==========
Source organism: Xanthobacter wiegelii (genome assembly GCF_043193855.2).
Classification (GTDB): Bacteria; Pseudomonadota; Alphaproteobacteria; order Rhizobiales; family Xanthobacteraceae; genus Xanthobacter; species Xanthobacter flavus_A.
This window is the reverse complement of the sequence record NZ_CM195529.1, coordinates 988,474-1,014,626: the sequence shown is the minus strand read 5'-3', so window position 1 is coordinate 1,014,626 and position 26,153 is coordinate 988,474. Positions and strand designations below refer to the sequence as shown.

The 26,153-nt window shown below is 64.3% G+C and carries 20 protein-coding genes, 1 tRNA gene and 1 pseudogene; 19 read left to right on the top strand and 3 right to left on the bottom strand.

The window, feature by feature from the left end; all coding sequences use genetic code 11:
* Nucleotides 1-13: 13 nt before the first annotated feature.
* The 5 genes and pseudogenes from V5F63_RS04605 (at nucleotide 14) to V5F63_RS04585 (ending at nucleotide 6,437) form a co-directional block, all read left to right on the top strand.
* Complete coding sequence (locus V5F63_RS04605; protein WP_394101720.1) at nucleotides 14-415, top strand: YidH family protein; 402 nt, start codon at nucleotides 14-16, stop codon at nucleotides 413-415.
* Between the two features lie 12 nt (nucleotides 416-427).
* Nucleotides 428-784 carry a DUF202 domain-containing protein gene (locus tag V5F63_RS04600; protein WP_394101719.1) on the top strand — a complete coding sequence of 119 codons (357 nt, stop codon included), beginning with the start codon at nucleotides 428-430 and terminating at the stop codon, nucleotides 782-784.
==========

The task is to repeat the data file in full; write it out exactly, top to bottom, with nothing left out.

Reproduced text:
Source organism: Xanthobacter wiegelii (genome assembly GCF_043193855.2).
Classification (GTDB): Bacteria; Pseudomonadota; Alphaproteobacteria; order Rhizobiales; family Xanthobacteraceae; genus Xanthobacter; species Xanthobacter flavus_A.
This window is the reverse complement of the sequence record NZ_CM195529.1, coordinates 988,474-1,014,626: the sequence shown is the minus strand read 5'-3', so window position 1 is coordinate 1,014,626 and position 26,153 is coordinate 988,474. Positions and strand designations below refer to the sequence as shown.

The 26,153-nt window shown below is 64.3% G+C and carries 20 protein-coding genes, 1 tRNA gene and 1 pseudogene; 19 read left to right on the top strand and 3 right to left on the bottom strand.

The window, feature by feature from the left end; all coding sequences use genetic code 11:
* Nucleotides 1-13: 13 nt before the first annotated feature.
* The 5 genes and pseudogenes from V5F63_RS04605 (at nucleotide 14) to V5F63_RS04585 (ending at nucleotide 6,437) form a co-directional block, all read left to right on the top strand.
* Complete coding sequence (locus V5F63_RS04605; protein WP_394101720.1) at nucleotides 14-415, top strand: YidH family protein; 402 nt, start codon at nucleotides 14-16, stop codon at nucleotides 413-415.
* Between the two features lie 12 nt (nucleotides 416-427).
* Nucleotides 428-784 carry a DUF202 domain-containing protein gene (locus tag V5F63_RS04600; protein WP_394101719.1) on the top strand — a complete coding sequence of 119 codons (357 nt, stop codon included), beginning with the start codon at nucleotides 428-430 and terminating at the stop codon, nucleotides 782-784.